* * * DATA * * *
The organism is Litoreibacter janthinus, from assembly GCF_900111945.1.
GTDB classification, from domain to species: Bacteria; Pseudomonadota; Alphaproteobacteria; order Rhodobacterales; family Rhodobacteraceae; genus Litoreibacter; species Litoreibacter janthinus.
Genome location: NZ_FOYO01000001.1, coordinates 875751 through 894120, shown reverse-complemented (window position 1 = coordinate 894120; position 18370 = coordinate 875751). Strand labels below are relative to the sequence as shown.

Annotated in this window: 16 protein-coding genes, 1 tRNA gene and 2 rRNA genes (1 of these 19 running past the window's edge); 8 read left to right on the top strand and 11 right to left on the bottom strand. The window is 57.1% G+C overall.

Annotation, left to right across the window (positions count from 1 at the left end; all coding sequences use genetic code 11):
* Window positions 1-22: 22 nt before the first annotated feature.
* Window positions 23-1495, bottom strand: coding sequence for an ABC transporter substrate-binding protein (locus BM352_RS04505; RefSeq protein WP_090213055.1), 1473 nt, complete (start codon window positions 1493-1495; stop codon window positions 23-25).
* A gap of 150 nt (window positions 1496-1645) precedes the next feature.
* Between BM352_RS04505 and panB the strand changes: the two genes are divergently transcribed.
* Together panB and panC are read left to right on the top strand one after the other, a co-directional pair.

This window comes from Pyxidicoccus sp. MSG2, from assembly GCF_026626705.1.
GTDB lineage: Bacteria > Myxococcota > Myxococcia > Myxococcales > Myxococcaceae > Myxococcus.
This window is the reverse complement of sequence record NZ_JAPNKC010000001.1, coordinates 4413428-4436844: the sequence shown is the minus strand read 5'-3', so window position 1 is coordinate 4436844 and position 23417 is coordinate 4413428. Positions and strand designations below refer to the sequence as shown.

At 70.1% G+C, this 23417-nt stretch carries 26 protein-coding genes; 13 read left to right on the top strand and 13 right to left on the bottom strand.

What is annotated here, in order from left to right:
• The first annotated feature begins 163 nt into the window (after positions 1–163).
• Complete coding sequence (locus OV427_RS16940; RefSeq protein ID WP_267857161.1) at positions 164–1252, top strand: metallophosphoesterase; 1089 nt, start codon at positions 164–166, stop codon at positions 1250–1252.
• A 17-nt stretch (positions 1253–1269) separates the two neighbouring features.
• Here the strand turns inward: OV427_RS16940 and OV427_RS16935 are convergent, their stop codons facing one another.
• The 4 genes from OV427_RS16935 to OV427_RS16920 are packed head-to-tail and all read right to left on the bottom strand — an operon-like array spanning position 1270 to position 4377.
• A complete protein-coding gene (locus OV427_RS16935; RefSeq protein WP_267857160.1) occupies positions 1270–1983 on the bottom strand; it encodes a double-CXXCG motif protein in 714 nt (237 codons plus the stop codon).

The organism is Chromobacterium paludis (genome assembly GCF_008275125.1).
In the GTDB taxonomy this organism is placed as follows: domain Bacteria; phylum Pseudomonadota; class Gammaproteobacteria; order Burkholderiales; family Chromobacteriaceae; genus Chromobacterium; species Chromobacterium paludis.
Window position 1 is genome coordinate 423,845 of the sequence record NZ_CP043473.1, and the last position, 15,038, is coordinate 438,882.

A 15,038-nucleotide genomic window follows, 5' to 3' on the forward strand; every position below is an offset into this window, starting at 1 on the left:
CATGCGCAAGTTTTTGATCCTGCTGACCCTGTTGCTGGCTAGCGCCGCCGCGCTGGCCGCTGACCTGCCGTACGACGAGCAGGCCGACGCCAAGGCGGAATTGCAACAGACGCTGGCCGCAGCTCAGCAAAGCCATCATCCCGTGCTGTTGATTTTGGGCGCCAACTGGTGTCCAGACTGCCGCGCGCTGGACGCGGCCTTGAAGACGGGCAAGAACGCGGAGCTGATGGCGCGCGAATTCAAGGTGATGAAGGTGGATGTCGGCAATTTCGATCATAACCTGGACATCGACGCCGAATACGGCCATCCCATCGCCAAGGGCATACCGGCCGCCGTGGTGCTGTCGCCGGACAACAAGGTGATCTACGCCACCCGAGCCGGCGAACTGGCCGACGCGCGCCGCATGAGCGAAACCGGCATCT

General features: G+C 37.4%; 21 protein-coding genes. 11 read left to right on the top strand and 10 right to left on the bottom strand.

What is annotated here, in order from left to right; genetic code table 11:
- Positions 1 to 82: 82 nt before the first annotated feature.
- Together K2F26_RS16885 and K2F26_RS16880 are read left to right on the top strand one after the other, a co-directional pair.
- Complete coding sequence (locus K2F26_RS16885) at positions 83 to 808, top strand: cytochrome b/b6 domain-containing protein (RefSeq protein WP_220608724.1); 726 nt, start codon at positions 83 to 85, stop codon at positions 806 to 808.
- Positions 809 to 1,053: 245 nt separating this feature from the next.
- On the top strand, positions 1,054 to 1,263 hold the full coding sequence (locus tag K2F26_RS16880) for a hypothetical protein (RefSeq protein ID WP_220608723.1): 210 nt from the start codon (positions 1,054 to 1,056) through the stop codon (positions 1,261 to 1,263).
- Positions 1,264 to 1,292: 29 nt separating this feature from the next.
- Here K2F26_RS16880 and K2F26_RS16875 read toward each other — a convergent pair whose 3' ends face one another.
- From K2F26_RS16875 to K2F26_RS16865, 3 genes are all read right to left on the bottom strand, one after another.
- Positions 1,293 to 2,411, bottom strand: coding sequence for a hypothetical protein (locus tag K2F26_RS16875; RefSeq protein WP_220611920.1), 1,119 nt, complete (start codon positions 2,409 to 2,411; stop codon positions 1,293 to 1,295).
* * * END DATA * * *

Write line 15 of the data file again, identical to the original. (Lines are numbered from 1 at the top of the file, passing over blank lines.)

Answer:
What is annotated here, in order from left to right: